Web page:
RCA2: Improving Root Cause Analyses and Actions to Prevent Harm

Guidelines for Healthcare Organizations to Improve Investigating Errors, Adverse Events, and Near-Misses

James P. Bagian, MD, PE, member of The Doctors Company Board of Governors, co-chaired a panel with the National Patient Safety Foundation, funded by a grant from The Doctors Company Foundation, to improve how we can learn from adverse events and unsafe conditions and take action to prevent their occurrence in the future. This panel of subject matter experts and stakeholders worked to improve the root cause analysis (RCA) process in settings across the continuum of care.

Traditionally, the process employed to accomplish this learning has been called RCA, but it has had inconsistent success. To improve the effectiveness and utility of these efforts, the panel focused on the ultimate objective: preventing future harm. Prevention requires actions to be taken, and so the panel renamed the process Root Cause Analysis and Action, RCA2 (RCA “squared”) to emphasize this point.

“We’ve renamed the process RCA2—RCA squared—with the second ‘A’ meaning action, because unless real actions are taken to improve things, the RCA effort is essentially a waste of everyone's time. A big goal of this project is to help RCA teams learn to identify and implement sustainable, systems-based actions to improve the safety of care.”

—Dr. Bagian

This report describes methodologies and techniques that an organization or individuals involved in performing an RCA2 can credibly and effectively use to prioritize the events, hazards, and vulnerabilities in their systems of care to accomplish the real objective, which is to understand what happened, why it happened, and then take positive action to prevent it happening again.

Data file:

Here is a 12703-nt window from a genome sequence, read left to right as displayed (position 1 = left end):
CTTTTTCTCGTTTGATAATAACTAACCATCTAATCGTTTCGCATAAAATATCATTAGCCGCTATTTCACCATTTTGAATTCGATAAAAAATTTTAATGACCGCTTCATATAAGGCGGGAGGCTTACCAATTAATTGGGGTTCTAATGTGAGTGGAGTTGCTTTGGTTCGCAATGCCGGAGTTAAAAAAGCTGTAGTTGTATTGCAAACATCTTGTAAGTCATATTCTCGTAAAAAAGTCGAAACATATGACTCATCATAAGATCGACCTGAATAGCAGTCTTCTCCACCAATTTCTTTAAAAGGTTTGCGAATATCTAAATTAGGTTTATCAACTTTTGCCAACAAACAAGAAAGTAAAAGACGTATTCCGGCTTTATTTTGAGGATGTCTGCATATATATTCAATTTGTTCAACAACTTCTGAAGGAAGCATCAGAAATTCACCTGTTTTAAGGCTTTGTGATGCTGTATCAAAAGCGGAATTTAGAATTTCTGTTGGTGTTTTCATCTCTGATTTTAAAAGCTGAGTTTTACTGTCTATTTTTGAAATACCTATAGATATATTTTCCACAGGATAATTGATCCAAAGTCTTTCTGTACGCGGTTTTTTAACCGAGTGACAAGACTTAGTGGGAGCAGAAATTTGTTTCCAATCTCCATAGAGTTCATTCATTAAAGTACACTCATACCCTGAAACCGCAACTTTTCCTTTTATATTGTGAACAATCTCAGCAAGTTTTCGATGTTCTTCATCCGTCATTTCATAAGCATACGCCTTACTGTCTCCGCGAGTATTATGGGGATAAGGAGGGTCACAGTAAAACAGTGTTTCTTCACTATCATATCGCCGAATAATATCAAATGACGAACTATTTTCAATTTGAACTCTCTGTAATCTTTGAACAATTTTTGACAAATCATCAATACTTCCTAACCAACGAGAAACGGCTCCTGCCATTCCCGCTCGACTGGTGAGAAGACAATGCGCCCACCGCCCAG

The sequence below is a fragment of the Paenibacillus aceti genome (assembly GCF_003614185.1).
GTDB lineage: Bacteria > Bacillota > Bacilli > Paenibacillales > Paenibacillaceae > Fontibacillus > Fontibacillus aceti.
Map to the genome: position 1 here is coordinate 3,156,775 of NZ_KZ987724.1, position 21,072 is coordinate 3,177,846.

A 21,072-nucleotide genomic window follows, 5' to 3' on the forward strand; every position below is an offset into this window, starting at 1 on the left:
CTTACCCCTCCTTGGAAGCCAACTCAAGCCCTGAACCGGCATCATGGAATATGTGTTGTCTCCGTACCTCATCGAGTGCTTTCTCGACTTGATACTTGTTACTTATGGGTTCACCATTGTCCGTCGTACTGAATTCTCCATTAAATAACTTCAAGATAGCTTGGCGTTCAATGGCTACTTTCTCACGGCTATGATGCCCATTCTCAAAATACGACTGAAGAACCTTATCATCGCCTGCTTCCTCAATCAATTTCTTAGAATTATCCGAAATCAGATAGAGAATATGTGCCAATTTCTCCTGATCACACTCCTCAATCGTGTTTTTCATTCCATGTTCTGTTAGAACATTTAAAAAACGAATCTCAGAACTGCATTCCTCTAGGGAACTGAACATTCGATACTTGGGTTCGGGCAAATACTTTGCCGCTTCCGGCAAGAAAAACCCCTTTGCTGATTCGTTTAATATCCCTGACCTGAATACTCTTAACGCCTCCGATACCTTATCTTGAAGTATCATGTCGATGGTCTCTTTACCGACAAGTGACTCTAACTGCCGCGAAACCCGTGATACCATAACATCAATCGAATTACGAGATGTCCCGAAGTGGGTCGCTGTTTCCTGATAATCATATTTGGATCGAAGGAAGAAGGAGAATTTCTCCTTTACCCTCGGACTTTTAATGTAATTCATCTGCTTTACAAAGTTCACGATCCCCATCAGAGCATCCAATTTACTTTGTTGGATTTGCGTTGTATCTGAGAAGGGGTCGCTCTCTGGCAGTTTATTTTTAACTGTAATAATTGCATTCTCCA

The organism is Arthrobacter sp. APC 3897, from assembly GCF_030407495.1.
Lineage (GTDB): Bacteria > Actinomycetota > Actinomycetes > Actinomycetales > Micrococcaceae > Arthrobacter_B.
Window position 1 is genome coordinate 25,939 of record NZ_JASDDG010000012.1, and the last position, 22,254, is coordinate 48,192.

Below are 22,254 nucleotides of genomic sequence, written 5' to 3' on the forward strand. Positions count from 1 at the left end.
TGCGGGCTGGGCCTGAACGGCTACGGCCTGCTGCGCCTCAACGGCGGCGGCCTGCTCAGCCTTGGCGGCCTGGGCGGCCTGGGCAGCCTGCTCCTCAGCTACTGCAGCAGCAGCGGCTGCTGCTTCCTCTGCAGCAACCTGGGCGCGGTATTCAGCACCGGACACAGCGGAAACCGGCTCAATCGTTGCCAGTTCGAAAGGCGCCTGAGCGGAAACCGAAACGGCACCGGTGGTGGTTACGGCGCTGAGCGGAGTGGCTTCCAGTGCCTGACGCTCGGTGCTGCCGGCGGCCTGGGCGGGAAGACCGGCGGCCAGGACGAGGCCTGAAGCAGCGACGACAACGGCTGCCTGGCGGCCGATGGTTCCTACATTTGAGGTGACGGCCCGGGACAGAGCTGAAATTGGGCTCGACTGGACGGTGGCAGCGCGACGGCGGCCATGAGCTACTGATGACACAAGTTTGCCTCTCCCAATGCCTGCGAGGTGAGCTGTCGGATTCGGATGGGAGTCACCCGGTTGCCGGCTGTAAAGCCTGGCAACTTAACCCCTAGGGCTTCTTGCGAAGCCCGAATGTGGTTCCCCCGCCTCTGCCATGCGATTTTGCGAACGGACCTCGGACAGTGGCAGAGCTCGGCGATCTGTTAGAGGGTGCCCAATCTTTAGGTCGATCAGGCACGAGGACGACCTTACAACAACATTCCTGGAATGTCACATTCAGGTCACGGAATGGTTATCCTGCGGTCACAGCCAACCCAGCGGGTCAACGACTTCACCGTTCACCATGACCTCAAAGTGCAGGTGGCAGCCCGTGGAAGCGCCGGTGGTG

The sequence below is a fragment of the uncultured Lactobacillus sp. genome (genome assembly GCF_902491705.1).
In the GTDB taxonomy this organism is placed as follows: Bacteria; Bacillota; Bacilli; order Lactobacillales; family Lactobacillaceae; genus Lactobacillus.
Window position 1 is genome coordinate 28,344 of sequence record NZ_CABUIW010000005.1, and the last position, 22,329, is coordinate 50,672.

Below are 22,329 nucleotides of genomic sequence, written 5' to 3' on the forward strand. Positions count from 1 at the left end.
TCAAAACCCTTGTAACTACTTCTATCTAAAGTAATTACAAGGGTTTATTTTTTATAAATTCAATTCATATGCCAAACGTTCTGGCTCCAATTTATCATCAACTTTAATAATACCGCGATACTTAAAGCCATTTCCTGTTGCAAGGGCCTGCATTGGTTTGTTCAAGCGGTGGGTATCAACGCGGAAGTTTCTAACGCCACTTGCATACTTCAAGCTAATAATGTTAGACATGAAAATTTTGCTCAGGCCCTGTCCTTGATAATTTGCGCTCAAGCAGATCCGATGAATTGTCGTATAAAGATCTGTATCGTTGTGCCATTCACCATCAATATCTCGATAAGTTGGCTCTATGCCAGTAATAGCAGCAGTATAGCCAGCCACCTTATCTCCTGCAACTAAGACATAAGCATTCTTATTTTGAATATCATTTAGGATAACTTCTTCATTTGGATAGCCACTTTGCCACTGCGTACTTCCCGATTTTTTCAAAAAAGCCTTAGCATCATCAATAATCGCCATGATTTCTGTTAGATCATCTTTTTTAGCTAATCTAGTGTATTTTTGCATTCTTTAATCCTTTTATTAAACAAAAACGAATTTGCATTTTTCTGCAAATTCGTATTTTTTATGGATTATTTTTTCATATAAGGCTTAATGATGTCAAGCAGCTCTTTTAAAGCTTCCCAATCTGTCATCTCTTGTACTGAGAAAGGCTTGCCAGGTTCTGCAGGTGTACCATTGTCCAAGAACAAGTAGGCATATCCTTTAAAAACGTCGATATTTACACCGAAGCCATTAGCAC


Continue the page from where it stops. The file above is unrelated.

The purpose of an RCA2 review is to identify system vulnerabilities so that they can be eliminated or mitigated; the review is not to be used to focus on or address individual performance, since individual performance is a symptom of larger systems-based issues. Root cause analysis and action team findings must not be used to discipline or punish staff, so that the trust in the system is not undermined. The maximum benefit for the safety of the patient population occurs when system-based vulnerabilities are addressed, and this can be compromised if the root cause analysis and action process is viewed as a witch hunt. It is critical that each organization define blameworthy events and actions that fall outside the purview of the safety system and define how and under what circumstances they will be handled or dealt with using administrative or human resource systems.

This report answers questions integral to patient safety and the root cause analysis process including how to:

  • Triage adverse events and close calls/near misses
  • Identify the appropriate RCA2 team size and membership
  • Establish RCA2 schedules for execution
  • Use tools provided here to facilitate the RCA2 analysis
  • Identify effective actions to control or eliminate system vulnerabilities
  • Develop Process/Outcome Measures to verify that actions worked as planned
  • Use tools provided here for leadership to assess the quality of the RCA2 process

The RCA2 guidelines have received support from the healthcare community worldwide, with endorsements from the Canadian Patient Safety Institute, the Institute for Safe Medication Practices, Citizens for Patient Safety, and Children’s Health Queensland.

12/20

James P. Bagian,
MD, PE

In addition to serving as a member of The Doctors Company Board of Governors, Dr. Bagian is the director of the Center for Healthcare Engineering and Patient Safety and a professor in the Medical School and the College of Engineering at the University of Michigan. He is also a diplomate of the American Board of Preventive Medicine; a member of the NASA Aerospace Safety Advisory Panel, National Academy of Engineering, and National Academy of Medicine.

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